CML was measured in mouse plasma (1 : 8000) and urine (1 : 2) and in human plasma (1 : 25600) at their respective dilutions, using an in-house ELISA that has been previously described in [18]. In addition, Nε-carboxymethyllysine (CML) levels were measured in low and high AGE diets using HPLC and standardised to the amino acid serine (Ser) in that same sample as previously described in [23].

2.5. Measurement of Thiamine in Rodent Diet

Thiamine content was quantitated in 100 gms of low and high AGE diets by Pathwest Laboratories, Nedlands, WA, Australia.

2.6. Statistical Analysis

Data are expressed as means ± SD, unless otherwise stated. Analyses of data were performed by ANOVA followed by post hoc analysis using Tukey’s test or nonparametric -tests. Data for albuminuria were not normally distributed and therefore analysed after logarithmic transformation. was considered statistically significant.

3. Results

3.1. Experimental Model of Metabolic Syndrome and Type 2 Diabetes (the dbdb Mouse)

Male Lepr(+/+) C57BL/KsJ (dbdb) mice were used as a model representative of type 2 diabetes. Analysis of the low and high AGE diets administered to these mice revealed that the CML content was 90 or 370 nmoles CML per mole of serine, respectively. In addition, Thiamine content was found to be 2.61 and 3.51 μg/g in the low and high AGE diets. Renal and metabolic parameters from this mouse model are shown in Table 1. Dbdb mice had elevated blood glucose, renal hypertrophy and increased urinary albumin excretion when compared with dbh mice irrespective of diet. In addition, a decline in creatinine clearance and increased plasma cholesterol were seen in high AGE fed dbdb mice when compared with dbdb mice fed a low AGE diet (Table 1). Serum CML concentrations were not altered among any groups. In contrast however, urinary CML concentrations were significantly elevated in diabetic dbdb mice (dbh LA, versus dbdb LA, μmol/mol/lysine/24 hrs; ; dbh HA, versus dbdb HA, μmol/mol lysine/24 hr, ).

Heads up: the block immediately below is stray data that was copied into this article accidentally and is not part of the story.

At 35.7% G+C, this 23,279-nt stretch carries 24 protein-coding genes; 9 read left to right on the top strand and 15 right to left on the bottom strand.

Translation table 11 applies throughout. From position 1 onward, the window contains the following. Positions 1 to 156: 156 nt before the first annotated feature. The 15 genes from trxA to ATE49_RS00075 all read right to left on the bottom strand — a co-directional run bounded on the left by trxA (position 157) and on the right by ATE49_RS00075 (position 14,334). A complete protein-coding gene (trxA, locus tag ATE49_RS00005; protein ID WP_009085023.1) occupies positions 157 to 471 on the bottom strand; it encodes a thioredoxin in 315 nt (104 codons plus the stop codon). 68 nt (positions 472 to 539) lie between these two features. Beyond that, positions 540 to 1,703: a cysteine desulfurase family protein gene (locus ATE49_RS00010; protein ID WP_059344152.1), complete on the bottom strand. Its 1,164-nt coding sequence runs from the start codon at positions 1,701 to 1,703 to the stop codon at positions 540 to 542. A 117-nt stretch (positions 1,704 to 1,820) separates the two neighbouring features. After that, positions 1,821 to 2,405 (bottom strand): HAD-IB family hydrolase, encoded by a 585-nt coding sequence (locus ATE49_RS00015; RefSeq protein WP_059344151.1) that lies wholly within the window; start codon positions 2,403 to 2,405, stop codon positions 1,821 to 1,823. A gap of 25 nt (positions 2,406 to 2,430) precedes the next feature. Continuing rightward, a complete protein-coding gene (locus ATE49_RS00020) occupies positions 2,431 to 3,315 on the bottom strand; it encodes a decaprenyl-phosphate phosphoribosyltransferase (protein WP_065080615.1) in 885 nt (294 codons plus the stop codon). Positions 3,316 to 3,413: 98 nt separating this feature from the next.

Table 1: Renal and metabolic parameters in an experimental model of metabolic syndrome and type 2 diabetes the dbdb mouse followed from weeks 10 to 20 of age. Dbh: non diabetic control mice, dbdb: diabetic mice.

In heterozygous dbh mice, a diet high in AGE did not alter cell-surface expression of RAGE on PBMCs (Figure 1(a)). By contrast, there was a significant loss of cell surface RAGE expression on PBMCs from high AGE fed dbdb mice as compared with low AGE fed dbdb mice (Figure 1(a)). High AGE diets significantly declined the PBMC cell surface expression of AGE-R1 in both dbdb and dbh mice (Figure 1(b)), which was not altered by diabetes. Intracellular levels of AGE-R1 were not altered in the dbh mice by a high AGE diet (Figure 1(c)). However, dbdb mice fed a low AGE diet had significantly lower intracellular expression of AGER1 in PBMCs as compared to both high AGE fed dbdb mice and low AGE fed dbh mice (Figure 1(c)). High AGE dietary intake increased the expression of AGE-R3 in dbh and to a lesser extent in dbdb mice. Overall, diabetic dbdb mice exhibited significantly lower levels of AGE-R3 relative to dbh counterparts.

Figure 1: Flow cytometric analysis for the cell surface expression of (a) RAGE, (b) AGE-R1 and intracellular levels of (c) AGE-R1 and (d) AGE-R3 on PBMCs in dbh and dbdb mice at week 20 of age. Empty bars: low AGE diet (LA) and filled bars: high AGE (HA) groups. versus corresponding low AGE group, § versus dbh group within the same diet.
3.2. AGE-Receptors in PBMCs from Type 2 Diabetic Subjects

We next investigated AGE-receptor expression on PBMCs from control, diabetic, and diabetic subjects with renal impairment, all of whom were obese. Renal and metabolic parameters for these subjects are shown in Table 2. Type 2 diabetic individuals had a significant increase in HbA1c and albuminuria tended to increase in concert with renal impairment although this did not reach statistical significance ( ). Diabetic patients with either a decline in isotopic GFR to a level <60 mL/min/1.73 m2 or an albumin excretion rate >200 μg/min were included as having early renal impairment (Table 2). Diabetic individuals with renal impairment also had lower diastolic blood pressure.

Table 2: Metabolic and renal parameters in control and type 2 diabetic subjects. BMI: body mass index, SBP: systolic blood pressure, and DBP: diastolic blood pressure.

Consistent with the experimental models, cell surface expression of RAGE and AGE-R1, in addition to intracellular levels of AGE-R1 and AGE-R3, was readily measured by flow cytometry in human PBMCs (Figure 2). Diabetes induced a significant increase in cell surface RAGE expression on PBMCs, which was significantly reduced in diabetic patients with renal impairment (Figure 3(a)). By contrast, extracellular AGE-R1 expression was not affected by diabetes per se; however, PBMCs from diabetic subjects with diabetes and renal impairment had a significant increase in this receptor (Figure 3(b)). Diabetes increased the intracellular PBMC expression of AGE-R1 (Figure 3(c)), while AGE-R3 expression was elevated in type 2 diabetic patients with renal impairment, consistent with cell surface AGE-R1 expression.